An improv scene is a space where, by proxy, you are able to explore any real-life relationship or interaction you can conceive of, as well as the imaginary and absurd.
The unique power of improv in this capacity is the way in which, by putting on a character in an invented scenario, normal social codes fall away. There are no stakes, so you are unrestricted in your interactions.
The more practiced you become as an improviser, the less you censor yourself, and the less you censor, the more unique and insightful your scenes will be.
‘’When you trust your fellow improvisers, responding spontaneously to their offers, an audience can recognise shared experience of particular behaviours and humour inevitably ensues.’’
There is so much humour to be found in finding truth in the dynamic you establish between characters. Audiences delight in seeing a familiar relationship materialise onstage. You can explore what happens when you tell an acquaintance ‘’I am absolutely detesting this conversation’’, Or ‘’If you died I wouldn’t grieve’’.
Much loved Chicago improviser and coach Jason Chin once said: ‘’it’s our emotions that tell us who we are.’’ When our Level 2 teacher passed this bit of wisdom on to us, it struck and stayed with me.
In everyday life it feels like we most often try to avoid our emotions. I tend to reject negative emotions, feeling ashamed when I’m not in control of them. In reality, the way you react to people, situations and events tells you so much about your values. Examining them, rather than avoiding, is such an important pursuit.
Improv is a rich and safe context within which to explore this idea, with other people, in a way that reveals insights more profound than those gathered through a normal conversation. Using the mask of a character, again, you have the freedom to say things you might not say just being you.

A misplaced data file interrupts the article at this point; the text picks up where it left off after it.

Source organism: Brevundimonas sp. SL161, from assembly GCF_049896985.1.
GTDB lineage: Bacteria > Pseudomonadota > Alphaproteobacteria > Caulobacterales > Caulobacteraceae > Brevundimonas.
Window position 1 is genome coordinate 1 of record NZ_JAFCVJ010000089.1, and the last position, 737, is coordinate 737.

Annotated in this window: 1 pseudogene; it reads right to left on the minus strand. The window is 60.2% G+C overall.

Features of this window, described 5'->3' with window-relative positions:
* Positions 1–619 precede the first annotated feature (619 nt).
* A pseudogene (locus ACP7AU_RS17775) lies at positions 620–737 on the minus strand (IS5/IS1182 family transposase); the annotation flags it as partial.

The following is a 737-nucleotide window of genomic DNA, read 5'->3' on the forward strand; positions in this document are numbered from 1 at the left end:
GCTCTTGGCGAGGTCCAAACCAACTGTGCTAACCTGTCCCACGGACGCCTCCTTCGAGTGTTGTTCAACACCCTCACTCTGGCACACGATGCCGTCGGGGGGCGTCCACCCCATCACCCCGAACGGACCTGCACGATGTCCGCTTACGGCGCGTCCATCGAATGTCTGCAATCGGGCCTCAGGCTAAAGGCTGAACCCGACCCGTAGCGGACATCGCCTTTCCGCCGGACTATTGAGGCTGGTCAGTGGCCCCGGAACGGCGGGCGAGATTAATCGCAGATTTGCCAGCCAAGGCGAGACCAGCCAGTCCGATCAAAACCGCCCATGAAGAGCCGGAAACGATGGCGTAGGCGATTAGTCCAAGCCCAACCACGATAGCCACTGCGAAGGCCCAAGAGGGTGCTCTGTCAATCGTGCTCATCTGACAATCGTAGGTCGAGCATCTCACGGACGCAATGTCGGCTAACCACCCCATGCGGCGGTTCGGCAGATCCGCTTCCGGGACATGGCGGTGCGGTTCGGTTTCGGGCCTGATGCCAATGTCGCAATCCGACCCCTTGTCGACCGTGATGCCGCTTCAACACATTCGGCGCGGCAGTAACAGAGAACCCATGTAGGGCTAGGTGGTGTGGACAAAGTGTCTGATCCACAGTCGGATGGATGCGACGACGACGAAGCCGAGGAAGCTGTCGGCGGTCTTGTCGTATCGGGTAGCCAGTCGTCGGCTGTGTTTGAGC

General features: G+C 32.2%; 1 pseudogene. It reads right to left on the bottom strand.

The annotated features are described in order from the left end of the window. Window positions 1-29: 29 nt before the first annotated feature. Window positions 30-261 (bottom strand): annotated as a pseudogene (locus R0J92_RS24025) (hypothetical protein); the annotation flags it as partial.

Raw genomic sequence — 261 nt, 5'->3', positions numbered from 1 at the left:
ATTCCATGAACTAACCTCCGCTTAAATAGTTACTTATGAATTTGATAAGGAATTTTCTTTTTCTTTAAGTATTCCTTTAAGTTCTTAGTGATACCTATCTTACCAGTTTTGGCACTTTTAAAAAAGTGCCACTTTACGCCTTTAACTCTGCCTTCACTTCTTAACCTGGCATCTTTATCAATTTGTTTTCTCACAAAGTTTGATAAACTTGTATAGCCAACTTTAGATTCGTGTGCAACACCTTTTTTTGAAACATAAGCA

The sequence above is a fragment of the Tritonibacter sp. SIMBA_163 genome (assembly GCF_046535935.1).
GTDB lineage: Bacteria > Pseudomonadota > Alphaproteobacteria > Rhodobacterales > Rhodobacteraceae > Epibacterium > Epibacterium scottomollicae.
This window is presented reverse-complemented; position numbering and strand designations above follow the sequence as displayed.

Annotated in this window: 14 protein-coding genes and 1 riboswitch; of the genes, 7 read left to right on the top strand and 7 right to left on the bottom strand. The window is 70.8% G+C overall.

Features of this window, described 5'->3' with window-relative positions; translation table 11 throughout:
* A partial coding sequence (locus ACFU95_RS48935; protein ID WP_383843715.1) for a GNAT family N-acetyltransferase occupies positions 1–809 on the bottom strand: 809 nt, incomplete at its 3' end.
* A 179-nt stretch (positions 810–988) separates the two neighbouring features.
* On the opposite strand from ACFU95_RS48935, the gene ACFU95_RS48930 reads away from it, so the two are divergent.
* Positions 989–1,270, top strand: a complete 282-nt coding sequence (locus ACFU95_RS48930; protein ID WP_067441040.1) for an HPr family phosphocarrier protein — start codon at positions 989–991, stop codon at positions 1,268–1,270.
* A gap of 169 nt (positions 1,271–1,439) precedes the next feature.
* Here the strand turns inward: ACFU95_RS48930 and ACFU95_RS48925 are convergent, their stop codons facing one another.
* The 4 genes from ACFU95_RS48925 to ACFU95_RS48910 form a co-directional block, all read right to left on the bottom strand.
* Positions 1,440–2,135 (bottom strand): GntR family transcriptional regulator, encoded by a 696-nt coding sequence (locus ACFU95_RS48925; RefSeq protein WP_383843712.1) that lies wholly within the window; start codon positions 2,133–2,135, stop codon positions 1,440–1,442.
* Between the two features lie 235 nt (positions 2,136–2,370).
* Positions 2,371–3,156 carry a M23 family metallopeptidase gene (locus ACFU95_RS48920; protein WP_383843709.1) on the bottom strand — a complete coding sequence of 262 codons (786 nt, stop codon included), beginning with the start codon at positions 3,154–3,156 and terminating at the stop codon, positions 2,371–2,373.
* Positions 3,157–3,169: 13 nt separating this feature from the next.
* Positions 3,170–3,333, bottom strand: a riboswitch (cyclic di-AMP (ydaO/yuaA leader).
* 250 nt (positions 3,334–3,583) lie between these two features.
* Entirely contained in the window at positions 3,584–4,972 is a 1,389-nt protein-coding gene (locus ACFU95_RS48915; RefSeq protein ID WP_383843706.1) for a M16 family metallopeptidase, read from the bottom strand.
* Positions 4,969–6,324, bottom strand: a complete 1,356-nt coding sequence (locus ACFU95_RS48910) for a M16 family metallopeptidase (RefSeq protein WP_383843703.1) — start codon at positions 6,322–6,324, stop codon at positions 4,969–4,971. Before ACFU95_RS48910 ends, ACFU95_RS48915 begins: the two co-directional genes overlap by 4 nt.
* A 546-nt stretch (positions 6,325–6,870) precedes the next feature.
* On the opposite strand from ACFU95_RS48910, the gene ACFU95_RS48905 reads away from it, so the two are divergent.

In improv we often talk about the significance of finding ‘the truth’. This doesn’t require characters or the situation to be realistic; in fact they can be utterly absurd.
It is in the power of moments in which characters begin exploring something that connects to a universal human experience that something special occurs.
Perhaps the most beautiful thing about these scenes is that they are ephemeral.
They have occurred spontaneously, and never will in quite the same way again. It is only the performers and the audience who get to share in it. It’s a theatrical phenomenon unique to the form, and I’m addicted.
Ella Lawry is an Arts student living in Melbourne. Hailing from Adelaide, her passion for theatre was kindled by six fabulous years with Urban Myth Theatre Company. A love of singing led her to cabaret, performing in the Adelaide Cabaret Festival as well as Gospo Enterprises’ Gospolicious (2014) and Cabaret and Cupcakes (2015). For the 2016 Adelaide Fringe, she devised and directed STRANGER STRANGER, an immersive, interactive show in a Laundromat. Always favoring comedy, it has now become a focus. She performed in the Melbourne Uni Law Revue and is directing the 2017 production, did a sketch show in the 2016 Melbourne Fringe and this year devised and performed comedic play You Blew It. (Adelaide Fringe). She took up improv at LMA last year, where she merrily remains.